3.   Regulations

Project Design &   
Methodology   

cells

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Stanford Policy

* Rights and Responsibilities
in the Conduct of Research


* Scientific Misconduct:
Policy on Allegations,
Investigations and Reporting


* Review contents of the
RESEARCH POLICY
HANDBOOK

Chapter 4
     Conflicts
     of Interest

Chapter 5
     Intellectual
     Property

Chapter 6
     Environmental
     Health and
     Safety

Chapter 7
     Human Subjects
     in Research

Chapter 8
     Laboratory Animals
     in Research

Resources and Tools 

* Research Compliance
Office Home Page


* Lab Animals
Resource Page


* Environmental
Health & Safety
Office Home Page


* Office of
Technology
Licensing


* Stanford
Institutional
Compliance
Program


* On Being
A Scientist:
Responsible Conduct
In Research

(National Academy
of Sciences)


This image of human epidermal cells treated with staining labels is provided by the Howard Hughes Medical Institute, one of the many sponsors of biomedical research at Stanford. This type of work illustrates the tremendous potential of basic research. It also illustrates one aspect of research, i.e., the use of human subjects, where the regulatory environment is critically important.

This page introduces three areas where regulations and external requirements affect the design and conduct of research:

  1. Research/teaching methods, including the use of human subjects, laboratory animals, biohazardous agents, recombinant DNA or radiological hazards
  2. Other safety issues
  3. Scientific integrity.
1. RESEARCH METHODS

If a project at Stanford involves any of the following:
  • human subjects, in either medical or non-medical research
  • laboratory animals
  • radiation hazards
  • biohazardous agents
then the methodology must be approved by an Administrative Panel.

Appointed by the Dean of Research, these Panels meet regularly to review proposed research plans, to assure compliance with federal, state and local regulation of research and teaching activities.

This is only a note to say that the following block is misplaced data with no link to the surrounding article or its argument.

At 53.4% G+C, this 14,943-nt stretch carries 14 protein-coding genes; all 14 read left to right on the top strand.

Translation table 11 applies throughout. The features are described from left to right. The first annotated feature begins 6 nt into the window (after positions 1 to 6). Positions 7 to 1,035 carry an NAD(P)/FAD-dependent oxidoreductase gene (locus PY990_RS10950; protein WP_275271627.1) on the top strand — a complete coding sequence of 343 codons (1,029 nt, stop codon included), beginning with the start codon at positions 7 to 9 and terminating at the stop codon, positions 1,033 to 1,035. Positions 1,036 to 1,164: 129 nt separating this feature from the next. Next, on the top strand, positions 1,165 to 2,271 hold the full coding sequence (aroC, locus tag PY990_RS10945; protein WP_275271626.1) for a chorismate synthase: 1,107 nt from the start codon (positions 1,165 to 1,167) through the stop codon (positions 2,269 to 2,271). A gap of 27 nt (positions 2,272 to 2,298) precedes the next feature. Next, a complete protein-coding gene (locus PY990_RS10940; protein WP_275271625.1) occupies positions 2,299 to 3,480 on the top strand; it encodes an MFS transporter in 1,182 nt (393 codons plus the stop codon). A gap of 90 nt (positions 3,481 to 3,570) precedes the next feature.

Schedule of
Administrative Panel
Meetings

Anyone, including students, planning a Stanford activity involving any of these,

  • whether funded by an external sponsor or not, and
  • whether the project is conducted at Stanford or not

must file a protocol for approval by the appropriate Panel.

2. OTHER SAFETY ISSUES

In addition to issues controlled by the Panels, much of the research carried out at Stanford involves equipment, chemicals or other materials which can be dangerous if not handled properly.

Stanford's program to assure a safe environment includes training, reporting, inspections, corrective actions and record-keeping. This program is managed by the Environmental Health & Safety (EH&S) Office at Stanford.

Health & Safety
at Stanford:
General Information


3. SCIENTIFIC OBJECTIVITY AND INTEGRITY

Any activities that could compromise the integrity of research results are, of course, prohibited at Stanford. Stanford complies fully with requirements related to the reporting and investigation of alleged fabrication, falsification, plagiarism or other scientific misconduct.

Conflicts of interest can also compromise research objectivity. Conflicts can arise whenever someone's personal or financial interests appear to be in conflict with the goals of the University. While Stanford's role in the genesis of many successful new companies is evidence of strong belief in technology transfer, it is also fertile ground for potential conflicts. Issues related to patents and copyrights, equity and "start-up" companies, and faculty consulting can all complicate the administration of research projects at Stanford.

At Stanford, faculty must disclose their outside interests annually to their School Dean. When seeking funding for their work, they must also disclose any potential conflicts related to that funding. These are managed by the Deans of each of the Schools (see policy).

Both the Public Health Service (PHS, which includes the National Institutes of Health) and the National Science Foundation (NSF) have their own regulations regarding the disclosure of potential conflicts related to work which is proposed for their funding.

On Being A Scientist
(National Academy
of Sciences)

The topic of conflicts of interest overlaps the discussion of project funding, the next subject in this overview.

 

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